This often gets lost in the proverbial shuffle for those swept up in the equity euphoria, but up until the tax bill passed, those looking for evidence of “confidence” in Donald Trump’s “tremendous” economic acumen would have been hard pressed to find any in markets.
All of the much ballyhooed “Trump trades” were faded aggressively throughout the year and in what is perhaps one of the most hilarious examples of accidentally trolling oneself in history, the dollar had its worst year since 2003 starting just after Trump told the Wall Street Journal that the stronger the dollar, the more “confident” people were in his administration.
And look, we’re not just making this up. It’s not just the dollar. Look at value vs. growth or small caps vs. large caps in equities. Or for Christ’s sake, look at the curve, which has been screaming “recession ahoy!” at the top of its curve lungs for months.
To be fair, the latest leg higher in stocks is at least in partly attributable to the tax plan, a contention that’s clearly illustrated in the following chart which shows how quickly everyone ratcheted up their EPS estimates:
Still, that’s a recent phenomenon and on Monday, Andrew Lapthorne is out with his latest post which finds the SocGen strategist asking the following question: “Is the decline in the U.S. yield curve and the dollar reflecting U.S. profit weakness?”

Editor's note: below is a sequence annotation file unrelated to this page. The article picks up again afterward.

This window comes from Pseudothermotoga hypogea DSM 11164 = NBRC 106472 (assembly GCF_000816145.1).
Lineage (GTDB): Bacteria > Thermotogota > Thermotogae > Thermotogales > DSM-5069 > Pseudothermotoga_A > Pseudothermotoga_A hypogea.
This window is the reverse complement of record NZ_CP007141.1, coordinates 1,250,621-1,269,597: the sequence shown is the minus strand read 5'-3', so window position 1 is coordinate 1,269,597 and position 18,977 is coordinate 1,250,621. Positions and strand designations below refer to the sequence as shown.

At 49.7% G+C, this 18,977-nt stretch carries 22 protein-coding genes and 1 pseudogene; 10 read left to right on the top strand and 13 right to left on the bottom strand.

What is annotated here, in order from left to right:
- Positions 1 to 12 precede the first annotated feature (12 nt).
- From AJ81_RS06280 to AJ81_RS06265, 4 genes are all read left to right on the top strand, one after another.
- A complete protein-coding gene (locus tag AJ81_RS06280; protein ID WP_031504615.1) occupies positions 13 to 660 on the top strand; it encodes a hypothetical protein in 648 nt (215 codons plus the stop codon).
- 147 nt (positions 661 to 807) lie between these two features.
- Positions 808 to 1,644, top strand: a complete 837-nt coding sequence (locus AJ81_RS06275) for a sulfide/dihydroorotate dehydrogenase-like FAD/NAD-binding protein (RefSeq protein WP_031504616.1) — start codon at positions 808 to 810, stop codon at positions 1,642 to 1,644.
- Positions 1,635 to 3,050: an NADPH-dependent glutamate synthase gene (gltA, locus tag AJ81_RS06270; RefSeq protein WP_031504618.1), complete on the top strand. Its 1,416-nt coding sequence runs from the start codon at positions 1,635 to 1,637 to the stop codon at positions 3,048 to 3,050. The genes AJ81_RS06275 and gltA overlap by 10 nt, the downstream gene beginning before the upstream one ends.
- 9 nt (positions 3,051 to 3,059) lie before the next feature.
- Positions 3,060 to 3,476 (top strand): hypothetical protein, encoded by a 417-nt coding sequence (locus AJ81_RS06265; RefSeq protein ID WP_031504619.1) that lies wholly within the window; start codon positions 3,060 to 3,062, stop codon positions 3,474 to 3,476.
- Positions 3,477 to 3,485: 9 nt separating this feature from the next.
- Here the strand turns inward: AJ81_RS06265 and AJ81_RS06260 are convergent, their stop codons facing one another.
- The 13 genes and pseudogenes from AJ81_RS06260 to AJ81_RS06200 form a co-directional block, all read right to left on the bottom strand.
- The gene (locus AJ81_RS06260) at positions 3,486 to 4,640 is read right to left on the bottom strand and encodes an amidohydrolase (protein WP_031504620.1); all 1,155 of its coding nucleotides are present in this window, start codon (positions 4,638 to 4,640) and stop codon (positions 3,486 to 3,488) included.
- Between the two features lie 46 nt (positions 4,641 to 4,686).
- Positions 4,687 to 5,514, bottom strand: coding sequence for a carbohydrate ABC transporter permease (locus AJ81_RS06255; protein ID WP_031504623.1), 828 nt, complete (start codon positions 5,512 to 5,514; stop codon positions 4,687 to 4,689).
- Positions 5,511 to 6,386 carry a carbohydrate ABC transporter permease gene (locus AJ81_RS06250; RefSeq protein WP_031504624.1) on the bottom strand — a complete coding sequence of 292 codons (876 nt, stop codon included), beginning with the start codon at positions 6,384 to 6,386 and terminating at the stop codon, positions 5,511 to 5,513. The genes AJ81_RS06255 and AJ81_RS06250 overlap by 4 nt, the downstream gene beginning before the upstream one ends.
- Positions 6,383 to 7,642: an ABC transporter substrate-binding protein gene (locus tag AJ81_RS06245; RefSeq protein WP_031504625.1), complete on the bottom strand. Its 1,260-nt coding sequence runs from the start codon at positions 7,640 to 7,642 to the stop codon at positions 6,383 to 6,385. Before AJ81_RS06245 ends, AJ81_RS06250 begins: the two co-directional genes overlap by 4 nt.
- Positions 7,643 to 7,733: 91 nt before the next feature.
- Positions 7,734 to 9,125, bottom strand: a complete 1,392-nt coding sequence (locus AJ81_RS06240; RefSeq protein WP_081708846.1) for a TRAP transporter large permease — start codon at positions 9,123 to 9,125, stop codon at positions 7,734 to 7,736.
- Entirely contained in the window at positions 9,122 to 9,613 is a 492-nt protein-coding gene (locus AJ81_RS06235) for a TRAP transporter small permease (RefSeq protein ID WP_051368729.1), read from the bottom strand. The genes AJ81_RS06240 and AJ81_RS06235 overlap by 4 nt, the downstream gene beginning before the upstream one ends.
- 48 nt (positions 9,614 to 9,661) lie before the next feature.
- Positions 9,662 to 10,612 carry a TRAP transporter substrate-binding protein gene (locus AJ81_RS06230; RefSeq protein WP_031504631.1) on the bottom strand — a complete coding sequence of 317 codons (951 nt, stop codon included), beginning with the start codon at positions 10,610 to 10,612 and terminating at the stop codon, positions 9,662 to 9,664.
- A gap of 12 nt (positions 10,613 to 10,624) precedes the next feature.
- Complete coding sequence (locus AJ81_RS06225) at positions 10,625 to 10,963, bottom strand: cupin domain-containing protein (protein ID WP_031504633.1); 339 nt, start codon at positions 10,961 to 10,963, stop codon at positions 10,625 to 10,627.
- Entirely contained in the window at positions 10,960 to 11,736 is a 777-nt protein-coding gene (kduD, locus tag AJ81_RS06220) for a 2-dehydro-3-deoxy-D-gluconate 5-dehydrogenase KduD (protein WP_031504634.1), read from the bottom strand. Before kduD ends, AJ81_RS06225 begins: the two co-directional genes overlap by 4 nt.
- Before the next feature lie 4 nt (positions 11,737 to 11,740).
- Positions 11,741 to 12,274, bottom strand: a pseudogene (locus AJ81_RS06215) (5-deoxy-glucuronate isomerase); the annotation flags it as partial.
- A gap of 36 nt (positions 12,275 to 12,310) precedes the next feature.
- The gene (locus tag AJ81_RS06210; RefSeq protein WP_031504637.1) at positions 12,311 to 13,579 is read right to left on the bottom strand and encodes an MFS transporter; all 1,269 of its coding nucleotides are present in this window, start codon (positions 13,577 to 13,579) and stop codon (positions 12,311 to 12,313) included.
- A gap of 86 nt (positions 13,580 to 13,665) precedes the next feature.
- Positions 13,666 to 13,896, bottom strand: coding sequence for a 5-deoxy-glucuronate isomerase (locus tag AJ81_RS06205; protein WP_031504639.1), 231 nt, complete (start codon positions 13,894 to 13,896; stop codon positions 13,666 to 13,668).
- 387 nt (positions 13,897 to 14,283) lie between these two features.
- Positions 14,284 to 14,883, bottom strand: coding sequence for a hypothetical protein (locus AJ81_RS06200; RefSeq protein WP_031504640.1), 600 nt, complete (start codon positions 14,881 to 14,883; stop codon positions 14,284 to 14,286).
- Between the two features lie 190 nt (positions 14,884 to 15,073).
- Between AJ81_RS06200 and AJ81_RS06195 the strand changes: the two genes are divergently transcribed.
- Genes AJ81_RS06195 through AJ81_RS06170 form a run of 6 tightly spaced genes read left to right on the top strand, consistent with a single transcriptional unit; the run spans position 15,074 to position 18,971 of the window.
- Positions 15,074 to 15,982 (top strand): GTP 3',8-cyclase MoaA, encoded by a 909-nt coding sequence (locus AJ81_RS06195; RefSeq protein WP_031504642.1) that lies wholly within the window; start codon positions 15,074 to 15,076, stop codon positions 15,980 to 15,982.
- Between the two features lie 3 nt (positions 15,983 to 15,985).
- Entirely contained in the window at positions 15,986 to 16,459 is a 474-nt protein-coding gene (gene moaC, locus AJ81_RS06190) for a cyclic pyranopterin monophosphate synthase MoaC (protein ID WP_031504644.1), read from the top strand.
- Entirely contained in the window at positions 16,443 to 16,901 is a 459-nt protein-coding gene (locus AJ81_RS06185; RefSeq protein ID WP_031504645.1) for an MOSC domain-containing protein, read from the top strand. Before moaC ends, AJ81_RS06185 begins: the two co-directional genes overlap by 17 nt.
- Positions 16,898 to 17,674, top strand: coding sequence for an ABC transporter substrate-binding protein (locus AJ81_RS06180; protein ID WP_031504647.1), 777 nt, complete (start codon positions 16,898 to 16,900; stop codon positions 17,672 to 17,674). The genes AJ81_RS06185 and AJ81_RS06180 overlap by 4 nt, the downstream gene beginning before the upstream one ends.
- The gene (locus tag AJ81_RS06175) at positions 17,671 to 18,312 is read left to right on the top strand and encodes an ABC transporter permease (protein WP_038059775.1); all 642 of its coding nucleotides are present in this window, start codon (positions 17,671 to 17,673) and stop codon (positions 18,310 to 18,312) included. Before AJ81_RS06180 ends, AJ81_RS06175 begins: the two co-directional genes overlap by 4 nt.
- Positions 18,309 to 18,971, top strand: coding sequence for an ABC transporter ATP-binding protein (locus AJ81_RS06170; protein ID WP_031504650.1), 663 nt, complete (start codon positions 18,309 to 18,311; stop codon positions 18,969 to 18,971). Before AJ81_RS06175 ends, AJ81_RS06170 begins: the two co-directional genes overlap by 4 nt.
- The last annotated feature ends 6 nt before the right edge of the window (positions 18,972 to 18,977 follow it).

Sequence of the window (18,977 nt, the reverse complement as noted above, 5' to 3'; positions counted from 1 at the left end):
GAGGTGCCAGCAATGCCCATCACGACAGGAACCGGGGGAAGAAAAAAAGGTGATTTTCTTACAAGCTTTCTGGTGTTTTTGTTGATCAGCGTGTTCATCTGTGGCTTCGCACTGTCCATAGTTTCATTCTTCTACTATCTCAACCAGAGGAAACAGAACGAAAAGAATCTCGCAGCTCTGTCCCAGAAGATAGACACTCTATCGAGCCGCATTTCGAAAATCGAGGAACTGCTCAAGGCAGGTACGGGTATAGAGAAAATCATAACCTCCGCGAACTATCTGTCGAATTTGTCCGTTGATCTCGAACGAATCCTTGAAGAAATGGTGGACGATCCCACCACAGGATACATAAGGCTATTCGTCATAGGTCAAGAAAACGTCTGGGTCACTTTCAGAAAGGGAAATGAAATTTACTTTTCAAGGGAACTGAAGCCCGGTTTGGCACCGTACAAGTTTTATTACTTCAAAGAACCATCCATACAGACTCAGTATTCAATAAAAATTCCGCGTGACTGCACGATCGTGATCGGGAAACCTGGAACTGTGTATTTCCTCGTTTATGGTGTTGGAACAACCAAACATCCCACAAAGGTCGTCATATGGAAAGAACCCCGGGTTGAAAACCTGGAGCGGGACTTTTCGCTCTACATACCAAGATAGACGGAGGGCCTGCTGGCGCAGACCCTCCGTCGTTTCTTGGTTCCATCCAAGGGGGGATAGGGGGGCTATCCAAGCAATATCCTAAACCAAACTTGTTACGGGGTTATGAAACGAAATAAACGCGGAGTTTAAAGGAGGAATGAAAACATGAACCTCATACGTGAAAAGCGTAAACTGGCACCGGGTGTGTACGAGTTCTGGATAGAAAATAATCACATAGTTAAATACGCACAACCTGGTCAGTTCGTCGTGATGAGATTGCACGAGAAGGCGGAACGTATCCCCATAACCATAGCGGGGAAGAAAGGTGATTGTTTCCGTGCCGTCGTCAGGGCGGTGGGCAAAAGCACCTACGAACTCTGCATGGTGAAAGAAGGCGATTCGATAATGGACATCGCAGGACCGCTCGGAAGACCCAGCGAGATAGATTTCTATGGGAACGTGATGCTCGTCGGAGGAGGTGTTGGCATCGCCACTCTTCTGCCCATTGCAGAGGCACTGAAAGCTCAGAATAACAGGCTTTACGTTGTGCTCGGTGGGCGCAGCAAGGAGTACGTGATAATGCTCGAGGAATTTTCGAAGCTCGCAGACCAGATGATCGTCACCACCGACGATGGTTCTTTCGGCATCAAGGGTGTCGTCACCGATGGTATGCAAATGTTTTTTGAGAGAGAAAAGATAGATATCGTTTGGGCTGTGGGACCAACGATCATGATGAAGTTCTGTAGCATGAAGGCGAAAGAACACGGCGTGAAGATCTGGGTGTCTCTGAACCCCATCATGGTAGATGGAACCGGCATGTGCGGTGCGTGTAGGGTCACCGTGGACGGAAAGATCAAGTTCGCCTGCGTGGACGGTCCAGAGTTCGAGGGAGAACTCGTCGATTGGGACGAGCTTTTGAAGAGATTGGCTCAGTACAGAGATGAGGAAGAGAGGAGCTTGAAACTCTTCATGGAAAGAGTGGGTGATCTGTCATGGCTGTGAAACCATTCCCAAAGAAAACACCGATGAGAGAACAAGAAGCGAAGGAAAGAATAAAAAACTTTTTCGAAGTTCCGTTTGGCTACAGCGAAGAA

After noting that the weak dollar and collapsing yield curve seem to raise questions about the prevailing bullish narrative in the U.S., Lapthorne reminds you about “the steady decline in growth in net operating cashflow in the US once the energy sector is excluded, decelerating from around 7% per annum to just below 3% per annum today, a rate of growth normally associated with a period of weak economic growth.”
Maybe if we plot that against the curve and the dollar, things will make more sense. Here are those charts:
“This apparently weak cashflow growth runs counter to both net income and sales growth, but as the saying goes Revenue is Vanity, Profits is Sanity, Cash is Reality, so we should take note of such a slowdown, particularly when such a slowdown in recent years at least seems to coincide with both a slump in the US dollar and a decline in the US yield curve,” Andrew adds, before concluding as follows: “If the cashflow growth signal is correct, and that reinforces the yield curve view of US economic prosperity, then equity markets could be in for a nasty surprise.”